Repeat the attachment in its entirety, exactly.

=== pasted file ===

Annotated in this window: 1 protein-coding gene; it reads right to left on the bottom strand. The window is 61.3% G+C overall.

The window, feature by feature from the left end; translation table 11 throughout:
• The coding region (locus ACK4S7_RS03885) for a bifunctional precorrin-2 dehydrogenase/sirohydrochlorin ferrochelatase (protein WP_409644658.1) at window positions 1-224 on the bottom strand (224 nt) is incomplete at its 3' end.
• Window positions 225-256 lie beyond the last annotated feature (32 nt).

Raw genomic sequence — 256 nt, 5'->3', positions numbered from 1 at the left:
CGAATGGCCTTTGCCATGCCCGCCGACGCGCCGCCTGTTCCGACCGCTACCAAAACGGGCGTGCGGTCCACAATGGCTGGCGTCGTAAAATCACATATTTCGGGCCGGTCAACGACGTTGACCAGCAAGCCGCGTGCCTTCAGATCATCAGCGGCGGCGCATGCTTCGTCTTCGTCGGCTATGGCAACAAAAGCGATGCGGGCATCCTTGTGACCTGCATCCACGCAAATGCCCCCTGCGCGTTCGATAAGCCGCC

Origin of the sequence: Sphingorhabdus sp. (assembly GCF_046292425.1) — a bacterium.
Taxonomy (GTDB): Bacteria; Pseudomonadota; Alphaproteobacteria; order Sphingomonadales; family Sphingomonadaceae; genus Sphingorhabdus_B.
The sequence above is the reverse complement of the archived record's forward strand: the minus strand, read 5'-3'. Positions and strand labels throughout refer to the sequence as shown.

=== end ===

Annotated in this window: 1 protein-coding gene; it reads right to left on the bottom strand. The window is 61.3% G+C overall.

The window, feature by feature from the left end; translation table 11 throughout:
• The coding region (locus ACK4S7_RS03885) for a bifunctional precorrin-2 dehydrogenase/sirohydrochlorin ferrochelatase (protein WP_409644658.1) at window positions 1-224 on the bottom strand (224 nt) is incomplete at its 3' end.
• Window positions 225-256 lie beyond the last annotated feature (32 nt).

Raw genomic sequence — 256 nt, 5'->3', positions numbered from 1 at the left:
CGAATGGCCTTTGCCATGCCCGCCGACGCGCCGCCTGTTCCGACCGCTACCAAAACGGGCGTGCGGTCCACAATGGCTGGCGTCGTAAAATCACATATTTCGGGCCGGTCAACGACGTTGACCAGCAAGCCGCGTGCCTTCAGATCATCAGCGGCGGCGCATGCTTCGTCTTCGTCGGCTATGGCAACAAAAGCGATGCGGGCATCCTTGTGACCTGCATCCACGCAAATGCCCCCTGCGCGTTCGATAAGCCGCC

Origin of the sequence: Sphingorhabdus sp. (assembly GCF_046292425.1) — a bacterium.
Taxonomy (GTDB): Bacteria; Pseudomonadota; Alphaproteobacteria; order Sphingomonadales; family Sphingomonadaceae; genus Sphingorhabdus_B.
The sequence above is the reverse complement of the archived record's forward strand: the minus strand, read 5'-3'. Positions and strand labels throughout refer to the sequence as shown.